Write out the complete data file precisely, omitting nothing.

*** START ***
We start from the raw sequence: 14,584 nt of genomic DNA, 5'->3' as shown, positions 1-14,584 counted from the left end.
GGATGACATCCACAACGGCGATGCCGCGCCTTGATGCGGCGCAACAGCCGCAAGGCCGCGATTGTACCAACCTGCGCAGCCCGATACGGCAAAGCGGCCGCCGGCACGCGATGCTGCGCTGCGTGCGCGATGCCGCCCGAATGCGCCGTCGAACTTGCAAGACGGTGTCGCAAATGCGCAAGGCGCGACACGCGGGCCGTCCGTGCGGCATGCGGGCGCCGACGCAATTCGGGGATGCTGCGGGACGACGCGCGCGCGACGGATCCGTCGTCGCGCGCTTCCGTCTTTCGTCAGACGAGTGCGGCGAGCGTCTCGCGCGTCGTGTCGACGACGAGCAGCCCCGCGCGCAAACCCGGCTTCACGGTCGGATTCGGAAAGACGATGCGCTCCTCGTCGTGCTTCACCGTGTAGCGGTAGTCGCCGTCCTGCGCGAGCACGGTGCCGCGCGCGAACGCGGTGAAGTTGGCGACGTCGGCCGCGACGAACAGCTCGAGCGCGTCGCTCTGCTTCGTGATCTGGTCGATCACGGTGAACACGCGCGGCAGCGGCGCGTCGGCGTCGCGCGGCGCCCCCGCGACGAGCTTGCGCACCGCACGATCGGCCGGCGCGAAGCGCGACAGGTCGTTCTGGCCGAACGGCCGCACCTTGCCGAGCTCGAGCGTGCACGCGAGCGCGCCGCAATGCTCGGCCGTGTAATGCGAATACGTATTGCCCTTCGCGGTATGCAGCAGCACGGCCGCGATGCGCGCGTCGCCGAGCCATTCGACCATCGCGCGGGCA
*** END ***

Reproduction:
We start from the raw sequence: 14,584 nt of genomic DNA, 5'->3' as shown, positions 1-14,584 counted from the left end.
GGATGACATCCACAACGGCGATGCCGCGCCTTGATGCGGCGCAACAGCCGCAAGGCCGCGATTGTACCAACCTGCGCAGCCCGATACGGCAAAGCGGCCGCCGGCACGCGATGCTGCGCTGCGTGCGCGATGCCGCCCGAATGCGCCGTCGAACTTGCAAGACGGTGTCGCAAATGCGCAAGGCGCGACACGCGGGCCGTCCGTGCGGCATGCGGGCGCCGACGCAATTCGGGGATGCTGCGGGACGACGCGCGCGCGACGGATCCGTCGTCGCGCGCTTCCGTCTTTCGTCAGACGAGTGCGGCGAGCGTCTCGCGCGTCGTGTCGACGACGAGCAGCCCCGCGCGCAAACCCGGCTTCACGGTCGGATTCGGAAAGACGATGCGCTCCTCGTCGTGCTTCACCGTGTAGCGGTAGTCGCCGTCCTGCGCGAGCACGGTGCCGCGCGCGAACGCGGTGAAGTTGGCGACGTCGGCCGCGACGAACAGCTCGAGCGCGTCGCTCTGCTTCGTGATCTGGTCGATCACGGTGAACACGCGCGGCAGCGGCGCGTCGGCGTCGCGCGGCGCCCCCGCGACGAGCTTGCGCACCGCACGATCGGCCGGCGCGAAGCGCGACAGGTCGTTCTGGCCGAACGGCCGCACCTTGCCGAGCTCGAGCGTGCACGCGAGCGCGCCGCAATGCTCGGCCGTGTAATGCGAATACGTATTGCCCTTCGCGGTATGCAGCAGCACGGCCGCGATGCGCGCGTCGCCGAGCCATTCGACCATCGCGCGGGCA